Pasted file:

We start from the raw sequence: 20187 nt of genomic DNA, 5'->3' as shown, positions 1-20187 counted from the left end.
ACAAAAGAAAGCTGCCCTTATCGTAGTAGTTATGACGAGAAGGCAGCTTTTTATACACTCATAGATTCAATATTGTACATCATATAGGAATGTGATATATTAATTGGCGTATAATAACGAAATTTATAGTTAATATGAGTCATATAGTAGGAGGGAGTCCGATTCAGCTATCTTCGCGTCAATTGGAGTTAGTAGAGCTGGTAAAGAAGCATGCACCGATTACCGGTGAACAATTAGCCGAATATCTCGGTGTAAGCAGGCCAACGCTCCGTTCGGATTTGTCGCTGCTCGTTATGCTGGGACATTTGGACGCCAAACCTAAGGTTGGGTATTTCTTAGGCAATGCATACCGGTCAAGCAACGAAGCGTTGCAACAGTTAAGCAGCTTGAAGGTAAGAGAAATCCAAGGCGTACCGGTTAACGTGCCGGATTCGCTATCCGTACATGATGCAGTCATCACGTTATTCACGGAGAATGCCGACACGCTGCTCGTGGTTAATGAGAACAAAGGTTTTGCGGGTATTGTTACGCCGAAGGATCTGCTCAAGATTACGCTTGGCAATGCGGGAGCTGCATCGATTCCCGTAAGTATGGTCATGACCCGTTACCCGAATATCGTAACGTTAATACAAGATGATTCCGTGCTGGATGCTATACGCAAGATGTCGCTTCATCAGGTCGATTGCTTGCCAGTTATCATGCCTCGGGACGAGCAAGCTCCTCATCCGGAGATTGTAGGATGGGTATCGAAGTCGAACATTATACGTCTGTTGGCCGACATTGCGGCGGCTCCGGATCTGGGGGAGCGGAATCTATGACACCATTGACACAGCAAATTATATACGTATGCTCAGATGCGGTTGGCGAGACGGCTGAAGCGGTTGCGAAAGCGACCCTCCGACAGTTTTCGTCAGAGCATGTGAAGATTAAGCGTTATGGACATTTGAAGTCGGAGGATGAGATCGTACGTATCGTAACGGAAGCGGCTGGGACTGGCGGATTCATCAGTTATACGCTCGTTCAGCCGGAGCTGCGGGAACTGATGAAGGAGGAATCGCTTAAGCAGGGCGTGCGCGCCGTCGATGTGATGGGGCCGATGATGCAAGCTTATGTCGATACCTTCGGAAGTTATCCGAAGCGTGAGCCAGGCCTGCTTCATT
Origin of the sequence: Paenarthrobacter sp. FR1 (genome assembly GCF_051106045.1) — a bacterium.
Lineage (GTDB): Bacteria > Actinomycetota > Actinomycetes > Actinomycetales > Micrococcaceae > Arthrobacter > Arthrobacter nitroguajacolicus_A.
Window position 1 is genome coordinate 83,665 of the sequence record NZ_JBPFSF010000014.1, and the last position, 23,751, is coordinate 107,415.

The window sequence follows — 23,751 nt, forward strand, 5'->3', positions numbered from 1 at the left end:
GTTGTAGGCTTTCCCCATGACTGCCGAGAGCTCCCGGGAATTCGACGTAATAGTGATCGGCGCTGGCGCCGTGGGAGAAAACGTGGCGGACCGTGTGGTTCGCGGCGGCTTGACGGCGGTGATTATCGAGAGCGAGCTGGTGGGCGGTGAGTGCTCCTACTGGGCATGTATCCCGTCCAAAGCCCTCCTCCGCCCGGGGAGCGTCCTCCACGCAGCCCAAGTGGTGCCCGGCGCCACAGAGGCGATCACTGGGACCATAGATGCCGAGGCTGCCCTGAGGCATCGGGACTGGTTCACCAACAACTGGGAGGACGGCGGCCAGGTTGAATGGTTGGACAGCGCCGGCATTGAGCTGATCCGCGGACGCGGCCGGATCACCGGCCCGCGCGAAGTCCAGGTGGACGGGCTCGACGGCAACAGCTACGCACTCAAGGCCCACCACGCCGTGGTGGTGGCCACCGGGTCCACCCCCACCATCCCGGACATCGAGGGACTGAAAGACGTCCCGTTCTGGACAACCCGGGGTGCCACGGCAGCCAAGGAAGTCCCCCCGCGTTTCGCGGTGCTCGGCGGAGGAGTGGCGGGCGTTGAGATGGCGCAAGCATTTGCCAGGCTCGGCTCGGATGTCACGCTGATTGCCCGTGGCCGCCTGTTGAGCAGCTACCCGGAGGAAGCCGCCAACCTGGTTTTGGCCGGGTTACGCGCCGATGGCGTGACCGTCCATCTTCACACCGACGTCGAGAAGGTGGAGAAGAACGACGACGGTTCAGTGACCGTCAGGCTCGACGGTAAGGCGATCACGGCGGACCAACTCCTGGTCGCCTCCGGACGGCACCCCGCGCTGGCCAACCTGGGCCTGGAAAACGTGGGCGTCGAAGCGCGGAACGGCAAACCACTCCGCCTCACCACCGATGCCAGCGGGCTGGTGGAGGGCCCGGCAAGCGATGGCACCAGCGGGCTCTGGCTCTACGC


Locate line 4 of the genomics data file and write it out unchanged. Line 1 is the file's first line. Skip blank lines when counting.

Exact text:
Lineage (GTDB): Bacteria > Actinomycetota > Actinomycetes > Actinomycetales > Micrococcaceae > Arthrobacter > Arthrobacter nitroguajacolicus_A.